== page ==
Note 17 Employee benefits

The Company operates defined benefit and defined contribution pension plans and termination indemnity plans, in accordance with local regulations and practices. These plans cover a large portion of the Company’s employees and provide benefits to employees in the event of death, disability, retirement, or termination of employment. Certain of these plans are multi-employer plans. The Company also operates other postretirement benefit plans including postretirement healthcare benefits, and other employee-related benefits for active employees including long-service award plans. The measurement date used for the Company’s employee benefit plans is December 31. The funding policies of the Company’s plans are consistent with the local government and tax requirements. The Company also has several pension plans that are not required to be funded pursuant to local government and tax requirements.

The Company recognizes in its Consolidated Balance Sheets the funded status of its defined benefit pension plans, postretirement plans, and other employee-related benefits measured as the difference between the fair value of the plan assets and the benefit obligation.

Obligations and funded status of the plans

The change in benefit obligation, change in fair value of plan assets, and funded status recognized in the Consolidated Balance Sheets were as follows:

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Defined pension benefits

Other postretirement benefits

($ in millions)

2012

2011

2012

2011

Benefit obligation at January 1,

9,817

9,337

260

214

Service cost

221

242

1

2

Interest cost

396

402

11

12

Contributions by plan participants

77

76

Benefit payments

(559)

(549)

(15)

(16)

Benefit obligations of businesses acquired

684

20

17

39

Actuarial loss

1,124

472

2

9

Plan amendments and other

(12)

5

4

Exchange rate differences

315

(188)

1

Benefit obligation at December 31,

12,063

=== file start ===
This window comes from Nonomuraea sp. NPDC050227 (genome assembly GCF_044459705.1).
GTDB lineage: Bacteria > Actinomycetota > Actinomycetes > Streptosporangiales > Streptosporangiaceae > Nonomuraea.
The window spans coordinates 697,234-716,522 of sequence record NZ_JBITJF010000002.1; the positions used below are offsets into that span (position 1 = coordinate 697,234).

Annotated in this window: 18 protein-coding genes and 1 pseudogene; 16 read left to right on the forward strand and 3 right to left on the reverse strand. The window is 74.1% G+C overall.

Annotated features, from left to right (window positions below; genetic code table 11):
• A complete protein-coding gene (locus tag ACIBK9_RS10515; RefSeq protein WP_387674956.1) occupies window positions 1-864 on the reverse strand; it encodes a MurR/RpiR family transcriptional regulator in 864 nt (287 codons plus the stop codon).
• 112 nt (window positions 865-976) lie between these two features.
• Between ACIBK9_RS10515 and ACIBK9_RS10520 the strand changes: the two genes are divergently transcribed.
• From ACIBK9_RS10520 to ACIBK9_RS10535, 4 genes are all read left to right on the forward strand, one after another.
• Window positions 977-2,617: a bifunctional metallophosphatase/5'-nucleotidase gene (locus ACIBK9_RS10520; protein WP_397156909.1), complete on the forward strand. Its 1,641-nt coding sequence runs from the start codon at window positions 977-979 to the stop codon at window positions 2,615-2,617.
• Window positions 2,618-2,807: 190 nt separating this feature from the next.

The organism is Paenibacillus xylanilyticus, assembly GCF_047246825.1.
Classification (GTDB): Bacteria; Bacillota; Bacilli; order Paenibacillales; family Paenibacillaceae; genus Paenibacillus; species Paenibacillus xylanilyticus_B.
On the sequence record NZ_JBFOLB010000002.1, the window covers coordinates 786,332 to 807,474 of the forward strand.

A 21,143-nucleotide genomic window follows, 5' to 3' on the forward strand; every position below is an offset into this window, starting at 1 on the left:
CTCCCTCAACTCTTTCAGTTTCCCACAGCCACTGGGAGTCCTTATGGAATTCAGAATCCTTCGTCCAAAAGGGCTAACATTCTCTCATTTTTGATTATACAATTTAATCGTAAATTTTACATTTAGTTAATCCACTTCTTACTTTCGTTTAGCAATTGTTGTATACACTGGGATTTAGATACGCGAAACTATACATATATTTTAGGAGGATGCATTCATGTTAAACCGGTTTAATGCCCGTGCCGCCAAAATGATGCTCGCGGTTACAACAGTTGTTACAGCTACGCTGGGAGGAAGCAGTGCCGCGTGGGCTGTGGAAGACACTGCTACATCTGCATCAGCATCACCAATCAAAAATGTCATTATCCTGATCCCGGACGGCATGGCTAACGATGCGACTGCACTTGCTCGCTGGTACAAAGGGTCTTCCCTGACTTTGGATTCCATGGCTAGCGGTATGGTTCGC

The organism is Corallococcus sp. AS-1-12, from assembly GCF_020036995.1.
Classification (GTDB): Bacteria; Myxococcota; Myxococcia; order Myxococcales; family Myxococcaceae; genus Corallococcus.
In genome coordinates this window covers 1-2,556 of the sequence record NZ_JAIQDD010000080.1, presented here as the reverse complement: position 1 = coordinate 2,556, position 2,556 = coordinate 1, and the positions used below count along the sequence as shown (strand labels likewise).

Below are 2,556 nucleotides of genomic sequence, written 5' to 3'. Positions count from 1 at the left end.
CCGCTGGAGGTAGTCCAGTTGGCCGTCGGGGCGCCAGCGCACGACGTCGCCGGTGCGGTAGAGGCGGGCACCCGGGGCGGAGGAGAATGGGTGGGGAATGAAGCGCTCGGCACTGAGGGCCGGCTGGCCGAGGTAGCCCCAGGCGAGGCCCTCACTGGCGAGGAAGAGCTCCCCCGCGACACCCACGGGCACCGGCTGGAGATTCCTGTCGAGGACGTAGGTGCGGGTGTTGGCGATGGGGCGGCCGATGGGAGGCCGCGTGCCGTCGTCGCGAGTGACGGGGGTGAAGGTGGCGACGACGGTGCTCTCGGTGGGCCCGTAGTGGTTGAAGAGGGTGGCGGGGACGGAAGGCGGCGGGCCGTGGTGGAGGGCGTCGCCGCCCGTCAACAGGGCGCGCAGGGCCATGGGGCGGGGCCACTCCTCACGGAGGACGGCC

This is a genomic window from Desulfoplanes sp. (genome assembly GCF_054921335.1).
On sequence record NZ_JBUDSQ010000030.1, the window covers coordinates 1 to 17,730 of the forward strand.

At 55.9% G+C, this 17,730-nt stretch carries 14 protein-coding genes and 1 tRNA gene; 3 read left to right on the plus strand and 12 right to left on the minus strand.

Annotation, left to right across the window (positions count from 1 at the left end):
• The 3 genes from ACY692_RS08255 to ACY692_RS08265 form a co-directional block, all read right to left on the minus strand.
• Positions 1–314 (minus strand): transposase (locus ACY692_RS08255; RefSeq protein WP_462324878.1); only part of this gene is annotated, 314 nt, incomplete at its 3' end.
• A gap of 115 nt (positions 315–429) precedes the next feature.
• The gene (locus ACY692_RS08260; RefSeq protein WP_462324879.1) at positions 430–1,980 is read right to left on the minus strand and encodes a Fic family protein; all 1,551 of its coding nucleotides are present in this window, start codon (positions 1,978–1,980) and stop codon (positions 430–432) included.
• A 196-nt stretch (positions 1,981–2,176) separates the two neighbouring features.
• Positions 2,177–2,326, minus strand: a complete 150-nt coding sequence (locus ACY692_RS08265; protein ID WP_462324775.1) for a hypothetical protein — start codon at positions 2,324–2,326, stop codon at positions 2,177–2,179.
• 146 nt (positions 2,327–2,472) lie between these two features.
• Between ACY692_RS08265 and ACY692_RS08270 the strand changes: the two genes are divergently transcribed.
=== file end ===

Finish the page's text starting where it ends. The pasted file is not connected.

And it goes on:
9,817

281

260

 

 

 

 

 

Fair value of plan assets at January 1,

8,867

9,010

Actual return on plan assets

839

155

Contributions by employer

347

305

15

16

Contributions by plan participants

77

76

Benefit payments

(559)

(549)

(15)

(16)

Plan assets of businesses acquired

482

18

Plan amendments and other

(44)

(6)

Exchange rate differences

273

(142)

Fair value of plan assets at December 31,

10,282

8,867

Funded status – underfunded

1,781

950

281

260

The amounts recognized in “Accumulated other comprehensive loss” and “Noncontrolling interests” were:

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Defined pension benefits

Other postretirement benefits

December 31, ($ in millions)

2012

2011

2010

2012

2011

2010

(1)

OCI represents “Accumulated other comprehensive loss”.

(2)

NCI represents “Noncontrolling interests”.

(3)

NCI, net of tax, amounted to $(7) million, $(2) million and $(5) million at December 31, 2012, 2011 and 2010, respectively.

Transition liability

(1)

Net actuarial loss

(2,574)

(1,826)

(1,135)

(69)

(71)

(65)

Prior service cost

(32)

(34)

(43)

33

42

51

Amount recognized in OCI(1) and NCI(2)

(2,606)

(1,860)

(1,178)

(36)

(29)

(15)

Taxes associated with amount recognized in OCI(1) and NCI(2)

631

415

270

Amount recognized in OCI(1) and NCI(2), net of tax(3)

(1,975)

(1,445)

(908)

(36)

(29)

(15)

In addition, the following amounts were recognized in the Company’s Consolidated Balance Sheets:

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Defined pension benefits

Other postretirement benefits

December 31, ($ in millions)

2012

2011

2012

2011

Overfunded plans

(49)

(138)

Underfunded plans – current

27

25

20

18

Underfunded plans – non-current

1,803

1,063

261

242

Funded status

1,781

950

281

260

 

 

 

 

 

 

 

 

 

 

December 31, ($ in millions)

 

 

2012

2011

Non-current assets

 

 

 

 

Overfunded pension plans

 

 

(49)

(138)

Other employee-related benefits

 

 

(22)

(1)

Prepaid pension and other employee benefits

 

 

(71)

(139)

 

 

 

 

 

 

 

 

 

 

December 31, ($ in millions)

 

 

2012

2011

Current liabilities

 

 

 

 

Underfunded pension plans

 

 

27

25

Underfunded other postretirement benefit plans

 

 

20

18

Other employee-related benefits

 

 

117

33

Pension and other employee benefits (Note 13)

 

 

164

76

 

 

 

 

 

 

 

 

 

 

December 31, ($ in millions)

 

 

2012

2011

Non-current liabilities

 

 

 

 

Underfunded pension plans

 

 

1,803

1,063

Underfunded other postretirement benefit plans

 

 

261

242

Other employee-related benefits

 

 

226

182

Pension and other employee benefits

 

 

2,290

1,487

The funded status, calculated by the projected benefit obligation (PBO) and fair value of plan assets, for pension plans with a PBO in excess of fair value of plan assets (underfunded) or fair value of plan assets in excess of PBO (overfunded), respectively, was: